1. UN court slams Turkey for jailing judge for seven years

UN court slams Turkey for jailing judge for seven years

Retired ambassador Aydin Sefa Akay, a top judge attached to the UN's Mechanism for International Criminal Tribunals, was sentenced in Ankara yesterday to seven years and six months.

By: | The Hague | Published: June 16, 2017 3:26 AM
UN Court, Turkey, Turkey judge, UN's Mechanism for International Criminal Tribunals, Retired ambassador Aydin Sefa Akay A UN court condemned Turkey today for sentencing one of its top judges to seven years in jail on charges of links to a group blamed for an attempted coup last July. (Reuters)

A UN court condemned Turkey today for sentencing one of its top judges to seven years in jail on charges of links to a group blamed for an attempted coup last July. Retired ambassador Aydin Sefa Akay, a top judge attached to the UN’s Mechanism for International Criminal Tribunals, was sentenced in Ankara yesterday to seven years and six months, the MICT said in a statement. MICT president Judge Theodor Meron “deeply regrets this action of the Turkish authorities, in further breach of Judge Akay’s protected status under the international legal framework,” the Hague-based tribunal said in a statement.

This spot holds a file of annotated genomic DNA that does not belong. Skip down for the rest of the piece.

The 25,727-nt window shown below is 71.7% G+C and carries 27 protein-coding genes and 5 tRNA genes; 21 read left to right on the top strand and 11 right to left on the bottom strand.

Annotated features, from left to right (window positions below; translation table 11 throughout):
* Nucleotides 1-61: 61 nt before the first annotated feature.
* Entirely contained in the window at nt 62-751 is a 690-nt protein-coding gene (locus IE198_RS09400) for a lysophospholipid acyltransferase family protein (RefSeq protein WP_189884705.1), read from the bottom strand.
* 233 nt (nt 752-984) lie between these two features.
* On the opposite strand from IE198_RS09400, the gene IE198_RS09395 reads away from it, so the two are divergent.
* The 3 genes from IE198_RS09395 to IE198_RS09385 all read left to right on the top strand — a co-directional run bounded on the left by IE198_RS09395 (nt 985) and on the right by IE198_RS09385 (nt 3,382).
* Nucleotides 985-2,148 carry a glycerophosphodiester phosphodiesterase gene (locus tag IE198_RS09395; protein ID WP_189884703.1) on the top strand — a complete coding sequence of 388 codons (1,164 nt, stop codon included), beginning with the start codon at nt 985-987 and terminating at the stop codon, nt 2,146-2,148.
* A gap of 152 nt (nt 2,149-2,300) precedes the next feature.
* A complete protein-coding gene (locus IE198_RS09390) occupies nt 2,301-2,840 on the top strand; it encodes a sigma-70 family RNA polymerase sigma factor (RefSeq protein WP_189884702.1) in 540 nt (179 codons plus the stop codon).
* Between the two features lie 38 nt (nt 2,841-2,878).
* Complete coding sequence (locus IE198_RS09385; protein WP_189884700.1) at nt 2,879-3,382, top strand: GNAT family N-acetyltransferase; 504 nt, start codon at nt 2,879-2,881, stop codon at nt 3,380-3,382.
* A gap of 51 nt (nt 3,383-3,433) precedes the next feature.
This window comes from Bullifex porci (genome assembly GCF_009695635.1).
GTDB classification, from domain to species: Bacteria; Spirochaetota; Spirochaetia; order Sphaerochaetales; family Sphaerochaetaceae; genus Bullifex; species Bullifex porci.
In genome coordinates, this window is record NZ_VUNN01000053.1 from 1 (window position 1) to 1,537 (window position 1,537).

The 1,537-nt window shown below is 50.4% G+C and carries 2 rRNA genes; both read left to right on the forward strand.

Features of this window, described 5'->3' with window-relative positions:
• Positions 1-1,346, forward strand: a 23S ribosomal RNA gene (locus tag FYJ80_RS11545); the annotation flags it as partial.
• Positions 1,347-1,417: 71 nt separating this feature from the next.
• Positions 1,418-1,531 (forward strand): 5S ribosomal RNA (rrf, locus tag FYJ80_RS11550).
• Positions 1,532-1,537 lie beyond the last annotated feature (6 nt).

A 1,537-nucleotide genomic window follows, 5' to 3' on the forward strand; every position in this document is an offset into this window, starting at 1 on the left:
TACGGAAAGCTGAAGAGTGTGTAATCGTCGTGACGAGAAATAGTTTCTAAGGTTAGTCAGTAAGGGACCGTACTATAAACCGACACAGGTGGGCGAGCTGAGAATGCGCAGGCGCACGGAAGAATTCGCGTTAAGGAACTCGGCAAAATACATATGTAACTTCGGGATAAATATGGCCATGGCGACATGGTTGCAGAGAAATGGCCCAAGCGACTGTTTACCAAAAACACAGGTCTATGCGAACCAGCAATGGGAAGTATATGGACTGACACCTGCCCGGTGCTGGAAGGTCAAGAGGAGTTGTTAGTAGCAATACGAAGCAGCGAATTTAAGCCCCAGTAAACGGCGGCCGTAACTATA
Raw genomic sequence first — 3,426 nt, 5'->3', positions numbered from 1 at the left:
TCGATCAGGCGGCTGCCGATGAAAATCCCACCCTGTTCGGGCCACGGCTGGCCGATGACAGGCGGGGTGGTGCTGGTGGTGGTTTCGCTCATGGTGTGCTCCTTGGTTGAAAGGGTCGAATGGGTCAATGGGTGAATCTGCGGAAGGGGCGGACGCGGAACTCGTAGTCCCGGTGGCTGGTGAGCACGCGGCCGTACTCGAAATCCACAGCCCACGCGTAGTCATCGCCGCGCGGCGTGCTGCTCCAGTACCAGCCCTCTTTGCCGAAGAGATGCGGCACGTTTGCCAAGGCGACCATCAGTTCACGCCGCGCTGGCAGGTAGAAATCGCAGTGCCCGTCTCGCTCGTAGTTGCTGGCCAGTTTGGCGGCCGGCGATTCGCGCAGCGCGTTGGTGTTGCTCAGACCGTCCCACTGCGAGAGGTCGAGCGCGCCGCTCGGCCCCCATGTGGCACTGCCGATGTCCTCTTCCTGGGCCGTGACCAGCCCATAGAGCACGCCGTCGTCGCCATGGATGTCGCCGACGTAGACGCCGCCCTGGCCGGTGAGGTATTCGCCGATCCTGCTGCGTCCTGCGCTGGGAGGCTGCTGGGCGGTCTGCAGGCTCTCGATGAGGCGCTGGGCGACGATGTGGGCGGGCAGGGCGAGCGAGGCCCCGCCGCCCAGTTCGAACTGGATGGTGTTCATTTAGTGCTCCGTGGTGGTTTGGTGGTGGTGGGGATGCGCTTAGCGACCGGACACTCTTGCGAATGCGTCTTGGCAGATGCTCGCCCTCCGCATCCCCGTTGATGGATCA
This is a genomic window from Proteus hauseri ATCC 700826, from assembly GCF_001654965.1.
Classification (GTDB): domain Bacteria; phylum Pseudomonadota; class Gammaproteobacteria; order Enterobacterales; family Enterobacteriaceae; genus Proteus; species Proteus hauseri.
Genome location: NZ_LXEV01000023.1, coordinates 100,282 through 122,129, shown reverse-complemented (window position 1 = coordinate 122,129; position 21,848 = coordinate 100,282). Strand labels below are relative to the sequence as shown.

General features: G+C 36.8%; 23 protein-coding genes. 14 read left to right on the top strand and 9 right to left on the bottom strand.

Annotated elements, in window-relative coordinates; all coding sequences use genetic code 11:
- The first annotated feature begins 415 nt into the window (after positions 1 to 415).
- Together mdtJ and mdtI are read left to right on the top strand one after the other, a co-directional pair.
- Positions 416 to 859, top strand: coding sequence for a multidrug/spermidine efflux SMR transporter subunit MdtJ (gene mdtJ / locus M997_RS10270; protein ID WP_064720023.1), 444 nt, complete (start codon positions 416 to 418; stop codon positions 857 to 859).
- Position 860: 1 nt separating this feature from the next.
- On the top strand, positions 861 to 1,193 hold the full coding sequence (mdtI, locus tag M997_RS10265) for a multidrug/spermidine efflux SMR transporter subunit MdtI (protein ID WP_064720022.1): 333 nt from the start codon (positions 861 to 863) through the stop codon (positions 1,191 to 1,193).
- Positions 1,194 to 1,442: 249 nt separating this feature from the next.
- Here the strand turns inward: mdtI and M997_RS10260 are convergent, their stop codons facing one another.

Akay’s arrest in September last year, his detention and a legal case against him “are inconsistent with the assertion of his diplomatic immunity by the United Nations,” the MICT said. Akay was released under judicial supervision pending confirmation of the verdict by Turkey’s top appeals court. The MICT stressed “the verdict has yet to acquire legal finality”. Meron said although he welcomed “as a humanitarian matter that Judge Akay has been provisionally released,” he remains “gravely concerned.” He called on Ankara to “take urgent steps to respect the protected status of Judge Akay and to resolve the situation consistent with international law.”

Akay was charged with “membership in an armed terror group” over alleged links to the organisation of Fethullah Gulen, the US-based preacher blamed by Ankara for the attempted overthrow of President Recep Tayyip Erdogan. He had vehemently denied the charges, which had caused an uproar among the international legal community.

The court found Akay guilty of using Bylock, a communications service which Ankara claims was especially created for Gulen supporters, the Dogan news agency reported. Akay was released pending the ruling from the supreme appeals court, a date for which has not been set. If the verdict is confirmed by the higher court, he will go back to jail.

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The court also placed an overseas travel ban on Akay, Dogan reported, meaning there is no prospect of him resuming his work with the UN courts system. Turkey blames Gulen, who lives in self-imposed exile in the United States, for orchestrating the failed putsch and has repeatedly asked Washington to extradite him. Gulen has denied the charges.

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